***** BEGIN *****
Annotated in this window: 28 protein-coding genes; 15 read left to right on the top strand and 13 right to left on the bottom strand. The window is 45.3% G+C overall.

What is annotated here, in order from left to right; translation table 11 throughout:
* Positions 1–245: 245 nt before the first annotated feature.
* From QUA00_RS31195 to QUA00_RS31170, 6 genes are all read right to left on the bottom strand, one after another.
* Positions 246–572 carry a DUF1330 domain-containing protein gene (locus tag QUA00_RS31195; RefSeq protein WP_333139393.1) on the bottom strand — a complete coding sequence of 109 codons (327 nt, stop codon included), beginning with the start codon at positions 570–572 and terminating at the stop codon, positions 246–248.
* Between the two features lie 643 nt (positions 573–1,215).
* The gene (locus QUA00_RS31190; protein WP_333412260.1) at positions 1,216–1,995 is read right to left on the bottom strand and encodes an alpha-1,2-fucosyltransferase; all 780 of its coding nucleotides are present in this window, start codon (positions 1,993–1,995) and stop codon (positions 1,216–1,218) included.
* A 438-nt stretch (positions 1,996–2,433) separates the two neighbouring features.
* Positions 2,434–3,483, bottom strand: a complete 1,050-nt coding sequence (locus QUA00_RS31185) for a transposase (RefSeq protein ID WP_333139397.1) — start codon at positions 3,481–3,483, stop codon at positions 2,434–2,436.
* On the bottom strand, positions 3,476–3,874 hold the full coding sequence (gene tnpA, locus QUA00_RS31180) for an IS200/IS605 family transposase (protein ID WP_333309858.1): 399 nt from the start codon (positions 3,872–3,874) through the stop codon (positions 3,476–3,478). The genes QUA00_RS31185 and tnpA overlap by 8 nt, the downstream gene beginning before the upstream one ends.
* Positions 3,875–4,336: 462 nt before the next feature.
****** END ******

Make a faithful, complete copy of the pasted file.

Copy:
Annotated in this window: 28 protein-coding genes; 15 read left to right on the top strand and 13 right to left on the bottom strand. The window is 45.3% G+C overall.

What is annotated here, in order from left to right; translation table 11 throughout:
* Positions 1–245: 245 nt before the first annotated feature.
* From QUA00_RS31195 to QUA00_RS31170, 6 genes are all read right to left on the bottom strand, one after another.
* Positions 246–572 carry a DUF1330 domain-containing protein gene (locus tag QUA00_RS31195; RefSeq protein WP_333139393.1) on the bottom strand — a complete coding sequence of 109 codons (327 nt, stop codon included), beginning with the start codon at positions 570–572 and terminating at the stop codon, positions 246–248.
* Between the two features lie 643 nt (positions 573–1,215).
* The gene (locus QUA00_RS31190; protein WP_333412260.1) at positions 1,216–1,995 is read right to left on the bottom strand and encodes an alpha-1,2-fucosyltransferase; all 780 of its coding nucleotides are present in this window, start codon (positions 1,993–1,995) and stop codon (positions 1,216–1,218) included.
* A 438-nt stretch (positions 1,996–2,433) separates the two neighbouring features.
* Positions 2,434–3,483, bottom strand: a complete 1,050-nt coding sequence (locus QUA00_RS31185) for a transposase (RefSeq protein ID WP_333139397.1) — start codon at positions 3,481–3,483, stop codon at positions 2,434–2,436.
* On the bottom strand, positions 3,476–3,874 hold the full coding sequence (gene tnpA, locus QUA00_RS31180) for an IS200/IS605 family transposase (protein ID WP_333309858.1): 399 nt from the start codon (positions 3,872–3,874) through the stop codon (positions 3,476–3,478). The genes QUA00_RS31185 and tnpA overlap by 8 nt, the downstream gene beginning before the upstream one ends.
* Positions 3,875–4,336: 462 nt before the next feature.